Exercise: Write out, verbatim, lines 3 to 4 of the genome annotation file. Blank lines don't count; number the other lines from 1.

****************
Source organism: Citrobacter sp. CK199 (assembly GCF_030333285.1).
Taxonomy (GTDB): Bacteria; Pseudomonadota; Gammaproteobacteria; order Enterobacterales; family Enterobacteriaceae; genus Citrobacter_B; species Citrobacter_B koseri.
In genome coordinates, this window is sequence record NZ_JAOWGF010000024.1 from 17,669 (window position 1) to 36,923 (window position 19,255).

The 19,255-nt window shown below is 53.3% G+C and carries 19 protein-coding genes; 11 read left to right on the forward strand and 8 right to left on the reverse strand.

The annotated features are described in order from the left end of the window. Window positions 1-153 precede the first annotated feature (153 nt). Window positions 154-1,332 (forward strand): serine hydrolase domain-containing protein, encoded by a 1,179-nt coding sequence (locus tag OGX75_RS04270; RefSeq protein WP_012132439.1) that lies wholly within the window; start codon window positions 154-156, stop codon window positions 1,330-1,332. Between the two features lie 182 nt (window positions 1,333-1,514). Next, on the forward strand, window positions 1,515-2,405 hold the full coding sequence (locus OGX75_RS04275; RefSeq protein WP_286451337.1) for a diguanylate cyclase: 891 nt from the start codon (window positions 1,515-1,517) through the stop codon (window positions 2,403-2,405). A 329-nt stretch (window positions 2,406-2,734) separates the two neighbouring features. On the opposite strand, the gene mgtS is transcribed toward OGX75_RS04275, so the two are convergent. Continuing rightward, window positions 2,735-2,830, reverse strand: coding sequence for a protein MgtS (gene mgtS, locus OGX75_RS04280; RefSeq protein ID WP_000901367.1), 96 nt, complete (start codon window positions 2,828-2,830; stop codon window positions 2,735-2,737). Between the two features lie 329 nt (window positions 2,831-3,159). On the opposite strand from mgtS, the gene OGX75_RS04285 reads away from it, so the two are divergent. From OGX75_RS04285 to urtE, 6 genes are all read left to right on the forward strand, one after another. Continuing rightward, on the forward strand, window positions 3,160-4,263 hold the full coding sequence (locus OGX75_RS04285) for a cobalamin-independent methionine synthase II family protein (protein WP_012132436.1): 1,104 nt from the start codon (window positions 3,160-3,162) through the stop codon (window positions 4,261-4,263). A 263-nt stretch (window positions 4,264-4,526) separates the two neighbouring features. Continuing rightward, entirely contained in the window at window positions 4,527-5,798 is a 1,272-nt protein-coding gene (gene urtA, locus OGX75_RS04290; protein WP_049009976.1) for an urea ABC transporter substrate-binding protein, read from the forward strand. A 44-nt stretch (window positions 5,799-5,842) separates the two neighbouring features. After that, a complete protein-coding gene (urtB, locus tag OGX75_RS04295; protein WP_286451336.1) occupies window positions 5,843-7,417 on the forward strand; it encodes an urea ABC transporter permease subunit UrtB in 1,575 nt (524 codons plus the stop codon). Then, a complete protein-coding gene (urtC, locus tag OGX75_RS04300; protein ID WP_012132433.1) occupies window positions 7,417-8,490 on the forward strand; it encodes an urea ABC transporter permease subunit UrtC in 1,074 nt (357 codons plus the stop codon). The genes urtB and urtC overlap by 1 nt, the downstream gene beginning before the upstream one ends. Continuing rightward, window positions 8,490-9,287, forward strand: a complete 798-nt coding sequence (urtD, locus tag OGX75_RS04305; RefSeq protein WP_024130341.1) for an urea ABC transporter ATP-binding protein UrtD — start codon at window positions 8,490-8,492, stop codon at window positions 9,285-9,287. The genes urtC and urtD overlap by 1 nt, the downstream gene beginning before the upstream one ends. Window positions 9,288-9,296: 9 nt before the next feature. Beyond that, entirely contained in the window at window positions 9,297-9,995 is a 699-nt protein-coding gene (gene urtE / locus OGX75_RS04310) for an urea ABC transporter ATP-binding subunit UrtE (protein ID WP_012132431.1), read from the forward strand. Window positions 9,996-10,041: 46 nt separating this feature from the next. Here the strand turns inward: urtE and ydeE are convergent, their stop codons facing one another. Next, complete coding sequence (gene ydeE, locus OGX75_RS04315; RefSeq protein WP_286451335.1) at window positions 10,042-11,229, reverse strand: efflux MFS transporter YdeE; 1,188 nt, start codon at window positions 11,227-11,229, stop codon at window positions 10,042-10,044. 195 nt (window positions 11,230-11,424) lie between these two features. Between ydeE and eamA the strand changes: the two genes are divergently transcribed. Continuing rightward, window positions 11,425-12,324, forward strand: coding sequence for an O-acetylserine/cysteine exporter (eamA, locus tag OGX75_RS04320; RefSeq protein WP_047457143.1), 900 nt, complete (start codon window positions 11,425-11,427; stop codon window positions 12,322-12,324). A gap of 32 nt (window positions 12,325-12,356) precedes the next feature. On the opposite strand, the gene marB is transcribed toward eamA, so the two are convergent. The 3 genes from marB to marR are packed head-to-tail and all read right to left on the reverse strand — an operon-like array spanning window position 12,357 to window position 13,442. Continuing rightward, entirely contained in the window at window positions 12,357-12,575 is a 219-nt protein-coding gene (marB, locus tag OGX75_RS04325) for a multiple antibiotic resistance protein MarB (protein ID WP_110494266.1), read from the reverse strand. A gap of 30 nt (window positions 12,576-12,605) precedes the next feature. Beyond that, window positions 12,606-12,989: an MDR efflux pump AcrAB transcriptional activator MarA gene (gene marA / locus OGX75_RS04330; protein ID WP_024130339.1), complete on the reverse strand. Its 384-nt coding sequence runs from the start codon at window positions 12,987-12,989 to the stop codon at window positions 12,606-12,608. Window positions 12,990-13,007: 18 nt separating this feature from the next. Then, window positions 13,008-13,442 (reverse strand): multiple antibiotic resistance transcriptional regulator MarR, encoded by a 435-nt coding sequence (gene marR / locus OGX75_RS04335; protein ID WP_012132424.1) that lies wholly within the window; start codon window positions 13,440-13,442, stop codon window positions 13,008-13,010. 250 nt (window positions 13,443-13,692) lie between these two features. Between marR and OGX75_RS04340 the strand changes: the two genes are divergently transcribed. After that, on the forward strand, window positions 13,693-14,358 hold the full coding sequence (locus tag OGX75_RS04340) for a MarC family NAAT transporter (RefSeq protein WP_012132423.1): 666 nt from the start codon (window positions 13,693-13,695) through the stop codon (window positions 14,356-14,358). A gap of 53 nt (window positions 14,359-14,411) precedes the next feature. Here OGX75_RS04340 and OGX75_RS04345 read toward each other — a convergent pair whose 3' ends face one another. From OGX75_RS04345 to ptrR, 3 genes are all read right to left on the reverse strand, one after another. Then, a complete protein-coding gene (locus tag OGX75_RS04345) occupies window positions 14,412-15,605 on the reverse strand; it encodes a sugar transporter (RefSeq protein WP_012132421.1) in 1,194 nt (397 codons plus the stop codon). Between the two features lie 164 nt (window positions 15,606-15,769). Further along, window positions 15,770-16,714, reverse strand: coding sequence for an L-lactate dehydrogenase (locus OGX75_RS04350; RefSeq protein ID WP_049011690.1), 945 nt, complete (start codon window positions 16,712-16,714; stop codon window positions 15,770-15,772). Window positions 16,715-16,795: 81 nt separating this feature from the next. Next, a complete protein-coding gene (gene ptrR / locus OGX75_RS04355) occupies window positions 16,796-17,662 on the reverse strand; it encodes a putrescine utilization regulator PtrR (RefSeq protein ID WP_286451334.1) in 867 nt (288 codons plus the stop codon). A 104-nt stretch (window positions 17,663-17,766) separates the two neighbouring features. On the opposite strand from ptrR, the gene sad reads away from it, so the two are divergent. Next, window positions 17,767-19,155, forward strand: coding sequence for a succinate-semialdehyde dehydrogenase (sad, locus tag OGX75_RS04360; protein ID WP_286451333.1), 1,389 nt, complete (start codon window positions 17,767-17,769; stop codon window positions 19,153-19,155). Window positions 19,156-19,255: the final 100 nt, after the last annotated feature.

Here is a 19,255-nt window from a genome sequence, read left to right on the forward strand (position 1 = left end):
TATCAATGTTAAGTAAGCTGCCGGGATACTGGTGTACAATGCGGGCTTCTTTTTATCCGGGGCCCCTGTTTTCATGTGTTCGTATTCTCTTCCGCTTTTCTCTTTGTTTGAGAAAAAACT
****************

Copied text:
In genome coordinates, this window is sequence record NZ_JAOWGF010000024.1 from 17,669 (window position 1) to 36,923 (window position 19,255).

The 19,255-nt window shown below is 53.3% G+C and carries 19 protein-coding genes; 11 read left to right on the forward strand and 8 right to left on the reverse strand.